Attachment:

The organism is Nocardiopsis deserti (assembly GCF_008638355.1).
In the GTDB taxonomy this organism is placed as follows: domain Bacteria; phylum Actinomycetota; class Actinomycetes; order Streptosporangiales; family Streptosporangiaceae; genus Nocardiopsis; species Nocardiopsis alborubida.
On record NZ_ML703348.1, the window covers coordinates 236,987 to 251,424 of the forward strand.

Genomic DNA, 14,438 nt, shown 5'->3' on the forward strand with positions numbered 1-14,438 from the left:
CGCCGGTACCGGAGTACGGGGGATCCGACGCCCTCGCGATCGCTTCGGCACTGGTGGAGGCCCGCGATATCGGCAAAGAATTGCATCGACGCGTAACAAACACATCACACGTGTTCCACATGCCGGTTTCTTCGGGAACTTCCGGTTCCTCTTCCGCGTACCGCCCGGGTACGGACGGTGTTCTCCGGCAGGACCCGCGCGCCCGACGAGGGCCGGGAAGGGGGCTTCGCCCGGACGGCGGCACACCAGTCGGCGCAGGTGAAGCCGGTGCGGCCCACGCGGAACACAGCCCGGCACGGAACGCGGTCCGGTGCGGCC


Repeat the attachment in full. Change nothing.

The organism is Nocardiopsis deserti (assembly GCF_008638355.1).
In the GTDB taxonomy this organism is placed as follows: domain Bacteria; phylum Actinomycetota; class Actinomycetes; order Streptosporangiales; family Streptosporangiaceae; genus Nocardiopsis; species Nocardiopsis alborubida.
On record NZ_ML703348.1, the window covers coordinates 236,987 to 251,424 of the forward strand.

Genomic DNA, 14,438 nt, shown 5'->3' on the forward strand with positions numbered 1-14,438 from the left:
CGCCGGTACCGGAGTACGGGGGATCCGACGCCCTCGCGATCGCTTCGGCACTGGTGGAGGCCCGCGATATCGGCAAAGAATTGCATCGACGCGTAACAAACACATCACACGTGTTCCACATGCCGGTTTCTTCGGGAACTTCCGGTTCCTCTTCCGCGTACCGCCCGGGTACGGACGGTGTTCTCCGGCAGGACCCGCGCGCCCGACGAGGGCCGGGAAGGGGGCTTCGCCCGGACGGCGGCACACCAGTCGGCGCAGGTGAAGCCGGTGCGGCCCACGCGGAACACAGCCCGGCACGGAACGCGGTCCGGTGCGGCC